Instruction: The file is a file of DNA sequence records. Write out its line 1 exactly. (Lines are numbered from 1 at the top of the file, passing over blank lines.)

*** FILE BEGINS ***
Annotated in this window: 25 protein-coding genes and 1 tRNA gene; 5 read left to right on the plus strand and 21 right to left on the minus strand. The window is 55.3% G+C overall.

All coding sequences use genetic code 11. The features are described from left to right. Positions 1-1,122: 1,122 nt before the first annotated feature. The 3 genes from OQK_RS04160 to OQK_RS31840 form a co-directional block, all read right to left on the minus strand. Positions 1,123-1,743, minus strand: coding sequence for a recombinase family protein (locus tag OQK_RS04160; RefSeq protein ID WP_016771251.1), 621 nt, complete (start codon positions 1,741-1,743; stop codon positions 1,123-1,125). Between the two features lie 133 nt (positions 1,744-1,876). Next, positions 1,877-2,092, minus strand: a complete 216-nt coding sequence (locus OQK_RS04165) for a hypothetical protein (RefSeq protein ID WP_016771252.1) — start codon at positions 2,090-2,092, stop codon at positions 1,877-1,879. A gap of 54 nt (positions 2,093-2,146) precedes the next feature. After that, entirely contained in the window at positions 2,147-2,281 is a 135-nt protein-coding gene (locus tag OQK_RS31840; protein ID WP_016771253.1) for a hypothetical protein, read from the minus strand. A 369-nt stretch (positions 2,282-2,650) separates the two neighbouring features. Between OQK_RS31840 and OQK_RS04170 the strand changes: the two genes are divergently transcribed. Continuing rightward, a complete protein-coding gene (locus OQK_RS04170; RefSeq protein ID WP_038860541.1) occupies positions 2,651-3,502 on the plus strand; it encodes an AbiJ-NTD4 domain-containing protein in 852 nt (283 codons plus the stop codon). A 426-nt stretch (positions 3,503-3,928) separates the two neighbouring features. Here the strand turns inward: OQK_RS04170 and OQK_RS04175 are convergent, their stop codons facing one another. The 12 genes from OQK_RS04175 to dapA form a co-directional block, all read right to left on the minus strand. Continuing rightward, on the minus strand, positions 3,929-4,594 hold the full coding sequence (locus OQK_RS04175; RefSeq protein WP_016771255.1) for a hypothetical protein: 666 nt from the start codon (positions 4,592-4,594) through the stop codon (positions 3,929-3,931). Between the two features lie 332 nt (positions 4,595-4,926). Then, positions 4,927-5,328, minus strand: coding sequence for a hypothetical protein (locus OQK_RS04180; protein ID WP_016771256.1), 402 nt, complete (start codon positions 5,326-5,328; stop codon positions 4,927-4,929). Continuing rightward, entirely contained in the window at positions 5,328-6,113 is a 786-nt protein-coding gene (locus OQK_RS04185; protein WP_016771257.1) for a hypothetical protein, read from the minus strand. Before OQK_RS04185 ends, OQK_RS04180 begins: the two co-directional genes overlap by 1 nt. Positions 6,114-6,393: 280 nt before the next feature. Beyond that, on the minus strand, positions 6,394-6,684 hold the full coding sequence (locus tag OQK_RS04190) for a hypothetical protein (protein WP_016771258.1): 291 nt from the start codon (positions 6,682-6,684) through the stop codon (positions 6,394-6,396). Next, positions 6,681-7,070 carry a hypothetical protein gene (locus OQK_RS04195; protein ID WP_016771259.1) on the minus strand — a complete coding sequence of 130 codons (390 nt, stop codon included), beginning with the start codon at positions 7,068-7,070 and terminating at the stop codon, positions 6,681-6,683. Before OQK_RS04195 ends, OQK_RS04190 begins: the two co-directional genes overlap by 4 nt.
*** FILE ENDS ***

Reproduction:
Annotated in this window: 25 protein-coding genes and 1 tRNA gene; 5 read left to right on the plus strand and 21 right to left on the minus strand. The window is 55.3% G+C overall.